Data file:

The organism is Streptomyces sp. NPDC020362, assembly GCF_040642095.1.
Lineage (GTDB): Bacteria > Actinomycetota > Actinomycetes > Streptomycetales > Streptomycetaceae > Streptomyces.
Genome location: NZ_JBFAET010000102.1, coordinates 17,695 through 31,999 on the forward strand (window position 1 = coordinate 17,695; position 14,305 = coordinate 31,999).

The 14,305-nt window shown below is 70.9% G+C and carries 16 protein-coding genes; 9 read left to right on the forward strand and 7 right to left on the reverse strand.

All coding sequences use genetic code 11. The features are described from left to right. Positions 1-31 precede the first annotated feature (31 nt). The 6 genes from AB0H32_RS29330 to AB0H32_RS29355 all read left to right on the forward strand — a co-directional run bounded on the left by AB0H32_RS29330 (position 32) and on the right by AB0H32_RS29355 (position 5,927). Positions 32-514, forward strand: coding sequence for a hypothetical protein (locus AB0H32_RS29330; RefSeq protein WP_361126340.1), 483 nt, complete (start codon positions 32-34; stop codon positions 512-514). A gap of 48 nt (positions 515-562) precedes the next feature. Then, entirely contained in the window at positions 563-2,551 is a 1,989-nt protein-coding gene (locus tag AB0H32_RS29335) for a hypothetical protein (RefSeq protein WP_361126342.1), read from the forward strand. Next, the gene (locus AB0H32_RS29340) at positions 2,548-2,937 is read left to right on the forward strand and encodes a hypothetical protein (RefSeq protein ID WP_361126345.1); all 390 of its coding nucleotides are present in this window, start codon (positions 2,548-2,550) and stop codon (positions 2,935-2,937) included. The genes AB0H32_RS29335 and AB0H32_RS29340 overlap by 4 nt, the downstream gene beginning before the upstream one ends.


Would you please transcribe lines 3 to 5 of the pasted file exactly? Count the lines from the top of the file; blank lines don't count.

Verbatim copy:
Genome location: NZ_JBFAET010000102.1, coordinates 17,695 through 31,999 on the forward strand (window position 1 = coordinate 17,695; position 14,305 = coordinate 31,999).

The 14,305-nt window shown below is 70.9% G+C and carries 16 protein-coding genes; 9 read left to right on the forward strand and 7 right to left on the reverse strand.

All coding sequences use genetic code 11. The features are described from left to right. Positions 1-31 precede the first annotated feature (31 nt). The 6 genes from AB0H32_RS29330 to AB0H32_RS29355 all read left to right on the forward strand — a co-directional run bounded on the left by AB0H32_RS29330 (position 32) and on the right by AB0H32_RS29355 (position 5,927). Positions 32-514, forward strand: coding sequence for a hypothetical protein (locus AB0H32_RS29330; RefSeq protein WP_361126340.1), 483 nt, complete (start codon positions 32-34; stop codon positions 512-514). A gap of 48 nt (positions 515-562) precedes the next feature. Then, entirely contained in the window at positions 563-2,551 is a 1,989-nt protein-coding gene (locus tag AB0H32_RS29335) for a hypothetical protein (RefSeq protein WP_361126342.1), read from the forward strand. Next, the gene (locus AB0H32_RS29340) at positions 2,548-2,937 is read left to right on the forward strand and encodes a hypothetical protein (RefSeq protein ID WP_361126345.1); all 390 of its coding nucleotides are present in this window, start codon (positions 2,548-2,550) and stop codon (positions 2,935-2,937) included. The genes AB0H32_RS29335 and AB0H32_RS29340 overlap by 4 nt, the downstream gene beginning before the upstream one ends.